Editorial: After Qaddafi: The Hard Part

The 42-year reign of terror and terrorism of Libyan dictator Muammar Qaddafi at long last seems to be coming to an end. But will that end invite a democratic transition or portend something that more closely resembles the atrocities of Qaddafi’s reign?

Over the weekend, rebel forces who had previously been outgunned by pro-Qaddafi forces and mercenaries, were able to secure key strategic cities and towns and staged a dramatic march into the very heart of Tripoli. Two or three of Qaddafi’s sons have reportedly been captured, and Qaddafi himself is either holed up in his presidential compound or is seeking asylum in Algeria, Venezuela or another “friendly” country.

The apparent ouster of Qaddafi, who has been the dictator of Libya since President Richard Nixon was in the White House, is a long overdue and significant victory against the forces of tyranny and terrorism. After his ascension via military coup in 1969, Qaddafi became the world’s most consistent promoter of terror, He was a sworn and consistent enemy not only of Israel but of the United States and the entire Western world.

Qaddafi not only provided political and financial backing for global terrorist organizations but also personally ordered some of the most heinous acts of terrorism in modern history, including the bombing of a West Berlin disco frequented by United States troops on April 5, 1986; the bombing of Pan Am Flight 103 over Lockerbie, Scotland, on Dec. 21, 1988, killing 270 people including at least 90 Americans; and the bombing of UTA Flight 772 over Niger, on Sept. 19, 1989, which killed 170 people. The two airline bombings prompted the United Nations to impose sanctions on Libya for its refusal to cooperate in the investigations of the Lockerbie and UTA cases.

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Qaddafi has also ruled with an iron fist, stifling any and all rights of free speech and assembly and sending his goon squads out to murder his political opponents not only within Libya but around the world.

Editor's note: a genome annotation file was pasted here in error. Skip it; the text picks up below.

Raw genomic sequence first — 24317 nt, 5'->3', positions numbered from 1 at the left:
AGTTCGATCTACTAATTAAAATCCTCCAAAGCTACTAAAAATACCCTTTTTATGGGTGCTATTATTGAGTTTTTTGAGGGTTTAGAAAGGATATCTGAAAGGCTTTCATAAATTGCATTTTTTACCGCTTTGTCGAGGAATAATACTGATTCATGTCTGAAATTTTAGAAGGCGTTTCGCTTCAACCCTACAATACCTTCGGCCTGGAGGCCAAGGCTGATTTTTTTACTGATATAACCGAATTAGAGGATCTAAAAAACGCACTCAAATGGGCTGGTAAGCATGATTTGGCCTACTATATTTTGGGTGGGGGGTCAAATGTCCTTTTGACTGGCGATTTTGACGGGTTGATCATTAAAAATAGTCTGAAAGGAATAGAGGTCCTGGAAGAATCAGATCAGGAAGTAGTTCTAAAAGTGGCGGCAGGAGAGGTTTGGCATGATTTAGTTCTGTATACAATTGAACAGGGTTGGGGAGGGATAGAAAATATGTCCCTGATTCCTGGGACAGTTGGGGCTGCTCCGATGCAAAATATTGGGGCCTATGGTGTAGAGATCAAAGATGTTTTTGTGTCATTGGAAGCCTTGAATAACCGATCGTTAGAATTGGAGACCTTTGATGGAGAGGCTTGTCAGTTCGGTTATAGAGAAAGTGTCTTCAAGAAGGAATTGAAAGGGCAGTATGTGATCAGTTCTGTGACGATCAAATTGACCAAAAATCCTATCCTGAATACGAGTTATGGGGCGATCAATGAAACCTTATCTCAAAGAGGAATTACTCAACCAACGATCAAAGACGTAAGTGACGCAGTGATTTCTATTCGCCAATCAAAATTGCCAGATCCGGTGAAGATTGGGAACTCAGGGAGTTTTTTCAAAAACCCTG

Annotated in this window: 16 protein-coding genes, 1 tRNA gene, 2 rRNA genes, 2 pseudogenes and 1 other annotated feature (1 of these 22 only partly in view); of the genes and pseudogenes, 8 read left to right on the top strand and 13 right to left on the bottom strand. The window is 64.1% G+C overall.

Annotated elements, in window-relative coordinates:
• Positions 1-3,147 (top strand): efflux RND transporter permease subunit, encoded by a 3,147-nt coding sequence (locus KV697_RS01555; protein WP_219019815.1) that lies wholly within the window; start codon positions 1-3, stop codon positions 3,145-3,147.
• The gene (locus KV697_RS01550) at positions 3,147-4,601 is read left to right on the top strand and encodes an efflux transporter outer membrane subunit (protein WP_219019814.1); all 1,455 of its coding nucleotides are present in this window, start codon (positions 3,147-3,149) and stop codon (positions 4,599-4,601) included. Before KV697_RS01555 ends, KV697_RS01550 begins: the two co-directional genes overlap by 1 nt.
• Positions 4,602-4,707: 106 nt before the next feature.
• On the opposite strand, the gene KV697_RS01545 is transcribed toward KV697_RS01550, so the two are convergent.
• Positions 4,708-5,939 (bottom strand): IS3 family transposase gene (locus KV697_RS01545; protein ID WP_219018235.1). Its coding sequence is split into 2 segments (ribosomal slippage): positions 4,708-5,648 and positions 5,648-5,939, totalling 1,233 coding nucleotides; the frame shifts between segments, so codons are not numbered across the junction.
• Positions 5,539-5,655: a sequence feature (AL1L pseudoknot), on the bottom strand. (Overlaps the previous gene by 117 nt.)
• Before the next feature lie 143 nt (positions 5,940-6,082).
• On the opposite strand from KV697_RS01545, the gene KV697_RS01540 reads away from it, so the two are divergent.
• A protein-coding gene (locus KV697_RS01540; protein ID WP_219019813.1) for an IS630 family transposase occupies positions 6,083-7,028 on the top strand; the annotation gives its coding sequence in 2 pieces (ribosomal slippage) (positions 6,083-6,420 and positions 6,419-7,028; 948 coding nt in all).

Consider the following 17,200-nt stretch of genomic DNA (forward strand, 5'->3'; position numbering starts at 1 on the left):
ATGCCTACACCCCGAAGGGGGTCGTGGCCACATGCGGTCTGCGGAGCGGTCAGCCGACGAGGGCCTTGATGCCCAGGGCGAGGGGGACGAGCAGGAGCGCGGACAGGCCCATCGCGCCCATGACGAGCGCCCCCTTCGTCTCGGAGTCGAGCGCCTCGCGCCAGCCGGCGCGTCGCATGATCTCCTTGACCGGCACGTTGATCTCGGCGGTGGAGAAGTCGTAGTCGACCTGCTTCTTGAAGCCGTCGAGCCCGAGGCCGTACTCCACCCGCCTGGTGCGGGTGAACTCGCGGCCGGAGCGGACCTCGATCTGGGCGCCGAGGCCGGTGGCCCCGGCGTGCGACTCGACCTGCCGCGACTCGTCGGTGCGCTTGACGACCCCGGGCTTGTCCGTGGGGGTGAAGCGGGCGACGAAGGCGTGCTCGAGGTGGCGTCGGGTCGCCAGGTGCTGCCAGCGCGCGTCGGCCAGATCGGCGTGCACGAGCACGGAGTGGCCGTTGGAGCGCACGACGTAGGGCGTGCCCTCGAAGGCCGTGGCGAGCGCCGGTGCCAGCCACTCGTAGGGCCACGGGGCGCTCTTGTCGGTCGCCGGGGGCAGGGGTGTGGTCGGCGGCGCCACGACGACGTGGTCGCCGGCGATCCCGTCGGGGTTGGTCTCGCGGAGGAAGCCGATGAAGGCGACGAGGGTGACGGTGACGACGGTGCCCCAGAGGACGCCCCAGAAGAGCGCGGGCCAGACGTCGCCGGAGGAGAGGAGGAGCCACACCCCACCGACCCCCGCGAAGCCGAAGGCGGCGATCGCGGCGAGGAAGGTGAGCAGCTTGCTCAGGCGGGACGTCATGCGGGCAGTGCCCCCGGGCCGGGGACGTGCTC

The so-called “Arab Spring” has apparently claimed the ouster of this megalomaniac absolute dictator and sponsor of regional and global terrorism. Credit for his apparent ouster can be shared by the rebels forces and their National Transitional Council, the Arab League and U.N. Security Council which authorized the imposition of a no-fly zone, and NATO which undertook enforcement after the initial U.S. launching of the air support for the rebels. And for those who have chastised the U.S. for too much or too little involvement, there is apparent evidence that American intelligence has played a significant part in the weeks leading up to the rebels’ march to Tripoli.

If the revolution succeeds in toppling Qaddafi, however, now comes the hard part.

One pundit Monday morning asked, jokingly, “How long did it take for the French Revolution of 1789 to produce a stable democracy in France?”

The question is not only amusing, but serves as a cautionary note.

• The Russian Revolution of 1917 against the tyranny of the Czars initially included pro-democracy parties, but was quickly hijacked by the Bolsheviks, who imposed a totalitarian state, which crushed freedom in the USSR for 74 years.

• The Iranian Revolution in 1979, which overthrew Shah Mohammed Reza Pahlevi also included pro-democracy and moderate elements. But the better organized Islamist followers of Ayathollah Ruhollah Khomeini imposed a theocratic dictatorship, which continues to this day, and which ruthlessly put down a peaceful revolution in 2009.

• The Egyptian Revolution which resulted in the ouster of President Hosni Mubarak has already resulted in a worsening of relations between Egypt and the U.S. It has also played a role in the violent clashes in the Sinai last week and threatens Israeli-Egyptian peace.

• We also recall the euphoria which greeted the overthrow of Iraqi dictator Saddam Hussein, quickly followed by widespread looting and lawlessness and a rash of terrorism and sectarian violence that took years to bring under some degree of control.

With the Libyan rebels principally united by animus toward the Qadafi regime and without political consensus, military might or governing savvy, the short-term outlook is murky indeed.

The U.S. and its allies must encourage and support the National Transitional Council, which they have recognized as the interim government of Libya, to prevent a new orgy of lawlessness and violence. Qaddafi and surviving sons must be sent to stand trial before the International Criminal Court in The Hague, And NATO and the world community must help leadership factions understand the benefits of nonviolent and constructive governance.

Such efforts can be successful in encouraging effective leadership going forward, and in preventing the inspirational people’s revolution against one of the most vicious thugs in history from being replaced by anarchy or another dictatorship.